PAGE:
I know. Groan. My only intent here is to provide a balanced, non-partisan and objective glossary of legal terms to help navigate the shoal waters of the news, social media and your average, everyday overheated moron holding a sign and walking about totally unsupervised. In no particular order - or, even alphabetical...

Perjury - a lie? No. Otherwise all but a few of the world's most unimaginative members would be locked up forever. Lying is as human a foible as breathing, eating and falling asleep watching paint dry...or soccer. The crime of perjury requires three things - (1) a knowingly false statement (2) made under oath (3) about a material fact. If one is missing the statement, however outrageous, it is just a garden variety misstatement that requires emergency staffing, a week of late night meetings and collective (almost universal) amnesia to unscrew.

Under Investigation - the sinister, life-altering, career enhancing (depending on your perspective) act, meaning someone, somewhere has taken an interest in you. "Hey, darlin'. What's your sign?" is, under the broadest definition possible (keep it clean), an indication someone is "under investigation." But add three letters:
FBI 

and everyone loses their minds. It's just...

I and several others assisted in a Federal warrant roundup. An FBI agent and I "cleared" a house. That is, we searched it for any hidden suspects. He was semi-jocked up, a very nice ballistic vest with rifle plates and "FBI" Velcro patches. He was lead. I noticed fairly quickly that he moved hesitantly, his hands shaking (which made the muzzle of his weapon dance). Me: "Dude, you okay?" Him: "I haven't done this since the Academy." Me: "Well, okay."

We got through it. He was a great guy, very smart and willing to do whatever needed to be done. "I'm an analyst," he said later, apologetically. "I look at data. Somebody said 'Get your body armor and let's go.' So, I fished it out from under my desk." I would probably suck at his job. My takeaway? They are just like the rest of us - well-trained, courageous, unused skills dulled with passing time, other skills very sharp...people, doing their best. Just like us. Even that guy with the weird facial expressions and the paramour (which, growing up in Pennsylvania, was how we pronounced "power mower") who testified...if you could call it that...in front of Congress. People.

Nazi - some guy behind a counter yelling "No soup for you!"

Honestly, if you get all Laptop Rangered up and start flinging this term around... Go read any one of the hundred books about WWII that discuss what those assholes were really like. Maybe that - and a nap - will help.

Indictment - a word that causes normally sensible people to assume a trial has taken place, evidence examined and something akin to guilt is assumed. "Where's there's smoke, there's fire."

Who are you, Smokey Bear? Or, Smokey the Bear. Anyway...

"In a bid to make prosecutors more accountable for their actions, (New York State) Chief Judge Sol Wachtler has proposed that the state scrap the grand jury system of bringing criminal indictments.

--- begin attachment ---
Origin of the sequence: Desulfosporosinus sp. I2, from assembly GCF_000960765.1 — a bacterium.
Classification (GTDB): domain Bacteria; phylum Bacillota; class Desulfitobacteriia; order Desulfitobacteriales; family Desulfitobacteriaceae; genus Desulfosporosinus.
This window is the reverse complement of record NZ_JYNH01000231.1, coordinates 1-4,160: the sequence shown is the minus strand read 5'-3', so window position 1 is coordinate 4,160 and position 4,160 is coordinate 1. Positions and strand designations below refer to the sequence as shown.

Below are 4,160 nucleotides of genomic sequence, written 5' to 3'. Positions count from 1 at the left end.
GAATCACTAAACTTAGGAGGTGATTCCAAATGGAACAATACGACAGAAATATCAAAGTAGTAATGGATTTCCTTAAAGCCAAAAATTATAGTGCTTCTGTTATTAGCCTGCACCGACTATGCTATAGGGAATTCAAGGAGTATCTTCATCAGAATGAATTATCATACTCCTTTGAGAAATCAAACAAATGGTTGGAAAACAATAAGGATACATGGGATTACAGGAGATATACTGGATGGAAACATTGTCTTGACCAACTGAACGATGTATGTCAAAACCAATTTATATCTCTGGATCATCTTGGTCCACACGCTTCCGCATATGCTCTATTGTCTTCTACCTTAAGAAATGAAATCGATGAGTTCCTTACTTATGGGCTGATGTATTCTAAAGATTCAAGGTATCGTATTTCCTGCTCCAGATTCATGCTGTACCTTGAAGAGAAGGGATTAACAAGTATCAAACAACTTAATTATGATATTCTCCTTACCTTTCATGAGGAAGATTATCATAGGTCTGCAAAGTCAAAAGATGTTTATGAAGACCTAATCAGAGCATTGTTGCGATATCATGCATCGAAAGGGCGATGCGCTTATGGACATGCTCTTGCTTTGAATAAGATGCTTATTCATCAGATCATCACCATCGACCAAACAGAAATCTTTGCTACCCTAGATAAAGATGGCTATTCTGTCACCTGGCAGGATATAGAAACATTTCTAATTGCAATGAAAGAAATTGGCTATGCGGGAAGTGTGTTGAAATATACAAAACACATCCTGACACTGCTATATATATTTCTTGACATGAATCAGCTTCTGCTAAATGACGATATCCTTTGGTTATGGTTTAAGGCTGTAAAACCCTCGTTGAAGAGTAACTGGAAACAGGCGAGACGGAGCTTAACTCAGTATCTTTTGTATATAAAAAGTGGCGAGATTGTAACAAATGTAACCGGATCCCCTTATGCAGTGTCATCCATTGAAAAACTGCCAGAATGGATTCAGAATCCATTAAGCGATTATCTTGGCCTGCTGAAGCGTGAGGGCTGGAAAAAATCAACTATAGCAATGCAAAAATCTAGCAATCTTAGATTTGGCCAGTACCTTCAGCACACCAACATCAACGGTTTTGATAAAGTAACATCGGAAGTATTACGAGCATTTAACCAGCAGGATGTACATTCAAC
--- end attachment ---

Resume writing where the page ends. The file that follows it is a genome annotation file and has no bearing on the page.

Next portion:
Wachtler, who became the state's top judge[January 1985], said district attorneys now have so much influence on grand juries that 'by and large' they could get them to 'indict a ham sandwich.'"

There are three important things about grand juries to take into consideration before an indictment announcement makes your day. First, the evidence is presented without cross examination of witnesses. The defense is excluded from the proceedings. Everything really is taken at face value. Second, the finding only means that probable cause exists. Remember? Civics, poly sci... Anyone?

Probable cause is a threshold finding. It allows a person to be arrested, a place to be searched. Fourth Amendment stuff, for those of us into law porn. There is sufficient evidence to suggest a crime was probably committed, and the person who probably did it is probably the one probably indicted.

But, probable cause is not guilt beyond a reasonable doubt. Since everyone not found guilty (or convinced to plead guilty) is presumed innocent... Okay, this is where common sense and the niceties of the law part company. Let's say (as often happens) there is video of some dude doing something illegal. Okay, someone out there is poised to argue that nothing is irrefutable. The guy could have a twin, or a doppelganger. Well, save it.

Seriously, we are going to "presume" he is innocent, huh? In fact... The prosecution has the burden of proof at trial, to prove the person guilty beyond a reasonable doubt of each and element of the crime or crimes alleged by introduction of admissible and credible evidence. 

Wow, that sounds complicated.

Hence... If someone is indicted, pour a drink, pull up a chair. All it means is that things might get interesting for a while. Nothing else.

I know things sound a lot more serious when it's on CNN. Breath. It's a melodrama, and the script writer already knows who plays what part. We're the only ones in the dark.